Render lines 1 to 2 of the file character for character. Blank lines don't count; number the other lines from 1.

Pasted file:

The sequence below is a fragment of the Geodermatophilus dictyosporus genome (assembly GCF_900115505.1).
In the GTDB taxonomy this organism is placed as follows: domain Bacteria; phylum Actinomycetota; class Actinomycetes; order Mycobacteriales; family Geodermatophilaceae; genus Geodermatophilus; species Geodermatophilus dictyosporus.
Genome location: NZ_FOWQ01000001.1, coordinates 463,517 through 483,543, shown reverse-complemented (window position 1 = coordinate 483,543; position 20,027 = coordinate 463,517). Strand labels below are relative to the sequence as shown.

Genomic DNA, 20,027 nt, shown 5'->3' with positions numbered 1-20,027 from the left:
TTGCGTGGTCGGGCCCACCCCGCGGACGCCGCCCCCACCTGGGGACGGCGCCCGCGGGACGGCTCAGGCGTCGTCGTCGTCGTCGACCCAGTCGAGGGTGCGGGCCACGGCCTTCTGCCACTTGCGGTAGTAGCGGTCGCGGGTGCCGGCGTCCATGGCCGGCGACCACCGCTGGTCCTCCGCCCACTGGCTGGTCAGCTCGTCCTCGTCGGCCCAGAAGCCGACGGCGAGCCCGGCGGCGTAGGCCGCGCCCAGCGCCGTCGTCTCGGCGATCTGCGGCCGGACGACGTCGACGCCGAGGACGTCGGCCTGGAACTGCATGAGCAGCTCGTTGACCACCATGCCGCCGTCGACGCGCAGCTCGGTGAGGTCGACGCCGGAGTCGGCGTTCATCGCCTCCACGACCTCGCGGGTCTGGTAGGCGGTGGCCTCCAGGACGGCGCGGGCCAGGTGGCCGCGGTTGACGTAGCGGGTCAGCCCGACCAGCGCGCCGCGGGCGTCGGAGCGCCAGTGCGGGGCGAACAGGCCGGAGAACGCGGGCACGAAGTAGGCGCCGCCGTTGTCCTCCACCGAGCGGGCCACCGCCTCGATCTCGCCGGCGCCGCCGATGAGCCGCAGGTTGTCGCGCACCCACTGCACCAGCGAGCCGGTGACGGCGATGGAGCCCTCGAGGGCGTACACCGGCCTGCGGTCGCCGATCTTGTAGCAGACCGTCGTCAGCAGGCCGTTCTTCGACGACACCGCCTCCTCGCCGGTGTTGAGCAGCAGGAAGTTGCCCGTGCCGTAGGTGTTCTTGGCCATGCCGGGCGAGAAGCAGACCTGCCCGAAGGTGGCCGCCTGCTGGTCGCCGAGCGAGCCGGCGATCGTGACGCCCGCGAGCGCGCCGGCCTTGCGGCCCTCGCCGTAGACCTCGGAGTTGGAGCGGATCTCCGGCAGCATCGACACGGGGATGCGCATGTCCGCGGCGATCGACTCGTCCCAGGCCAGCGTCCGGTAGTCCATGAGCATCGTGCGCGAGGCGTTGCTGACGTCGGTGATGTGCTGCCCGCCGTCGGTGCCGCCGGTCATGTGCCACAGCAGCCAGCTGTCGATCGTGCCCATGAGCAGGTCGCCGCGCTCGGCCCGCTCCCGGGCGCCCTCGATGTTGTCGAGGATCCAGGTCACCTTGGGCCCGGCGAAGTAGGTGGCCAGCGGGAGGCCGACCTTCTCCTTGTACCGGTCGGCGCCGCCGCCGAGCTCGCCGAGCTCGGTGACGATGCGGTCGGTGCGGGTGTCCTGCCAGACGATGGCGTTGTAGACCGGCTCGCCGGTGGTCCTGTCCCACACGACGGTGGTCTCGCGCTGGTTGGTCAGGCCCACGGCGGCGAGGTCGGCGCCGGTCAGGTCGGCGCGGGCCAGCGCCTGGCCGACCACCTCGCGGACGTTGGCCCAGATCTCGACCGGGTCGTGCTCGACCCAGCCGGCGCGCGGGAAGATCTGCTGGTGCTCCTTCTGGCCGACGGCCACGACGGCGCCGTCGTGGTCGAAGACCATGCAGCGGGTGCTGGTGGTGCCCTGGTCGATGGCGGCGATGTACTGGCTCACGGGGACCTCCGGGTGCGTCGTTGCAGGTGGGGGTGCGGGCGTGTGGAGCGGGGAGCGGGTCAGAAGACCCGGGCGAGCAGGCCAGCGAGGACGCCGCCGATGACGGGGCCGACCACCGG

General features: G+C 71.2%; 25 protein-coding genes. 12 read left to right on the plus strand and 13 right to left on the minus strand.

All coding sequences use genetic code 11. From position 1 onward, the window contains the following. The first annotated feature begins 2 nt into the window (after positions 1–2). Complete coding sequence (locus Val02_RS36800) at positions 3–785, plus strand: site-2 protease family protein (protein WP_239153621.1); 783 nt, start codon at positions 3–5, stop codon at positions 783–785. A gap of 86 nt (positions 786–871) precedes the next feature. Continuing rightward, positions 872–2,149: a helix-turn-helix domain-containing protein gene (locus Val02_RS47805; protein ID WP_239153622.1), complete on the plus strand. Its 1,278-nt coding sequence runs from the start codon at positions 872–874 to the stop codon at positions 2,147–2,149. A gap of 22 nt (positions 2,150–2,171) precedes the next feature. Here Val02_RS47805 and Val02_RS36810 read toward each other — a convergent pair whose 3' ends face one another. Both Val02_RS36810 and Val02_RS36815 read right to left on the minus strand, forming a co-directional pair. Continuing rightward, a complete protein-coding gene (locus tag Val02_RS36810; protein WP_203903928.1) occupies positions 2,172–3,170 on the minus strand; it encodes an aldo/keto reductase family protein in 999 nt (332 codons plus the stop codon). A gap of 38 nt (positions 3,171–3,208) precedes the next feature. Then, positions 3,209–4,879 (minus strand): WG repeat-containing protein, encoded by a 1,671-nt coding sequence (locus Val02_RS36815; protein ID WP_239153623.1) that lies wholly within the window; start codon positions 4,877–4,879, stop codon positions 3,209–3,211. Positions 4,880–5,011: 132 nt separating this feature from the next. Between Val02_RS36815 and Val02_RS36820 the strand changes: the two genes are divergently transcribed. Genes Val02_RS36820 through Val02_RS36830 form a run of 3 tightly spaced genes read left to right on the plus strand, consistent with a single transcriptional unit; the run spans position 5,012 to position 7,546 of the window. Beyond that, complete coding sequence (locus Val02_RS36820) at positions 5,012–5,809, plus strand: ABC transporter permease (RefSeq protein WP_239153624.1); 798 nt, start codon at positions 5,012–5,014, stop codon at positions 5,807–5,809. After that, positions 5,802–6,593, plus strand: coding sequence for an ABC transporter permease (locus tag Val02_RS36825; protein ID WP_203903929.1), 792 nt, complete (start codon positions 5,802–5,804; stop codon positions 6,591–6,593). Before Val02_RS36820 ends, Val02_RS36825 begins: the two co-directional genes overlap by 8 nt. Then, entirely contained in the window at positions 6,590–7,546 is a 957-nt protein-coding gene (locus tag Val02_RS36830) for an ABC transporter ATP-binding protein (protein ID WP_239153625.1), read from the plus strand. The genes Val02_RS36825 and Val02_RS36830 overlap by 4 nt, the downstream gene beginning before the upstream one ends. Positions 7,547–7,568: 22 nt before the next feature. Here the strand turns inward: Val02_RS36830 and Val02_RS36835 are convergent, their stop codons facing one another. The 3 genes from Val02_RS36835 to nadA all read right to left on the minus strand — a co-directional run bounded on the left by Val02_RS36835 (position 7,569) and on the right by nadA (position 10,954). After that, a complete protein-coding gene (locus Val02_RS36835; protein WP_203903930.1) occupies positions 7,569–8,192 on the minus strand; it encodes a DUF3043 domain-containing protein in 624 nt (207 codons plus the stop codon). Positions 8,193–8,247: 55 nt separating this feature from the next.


The sequence below is a fragment of the Geodermatophilus dictyosporus genome (assembly GCF_900115505.1).
In the GTDB taxonomy this organism is placed as follows: domain Bacteria; phylum Actinomycetota; class Actinomycetes; order Mycobacteriales; family Geodermatophilaceae; genus Geodermatophilus; species Geodermatophilus dictyosporus.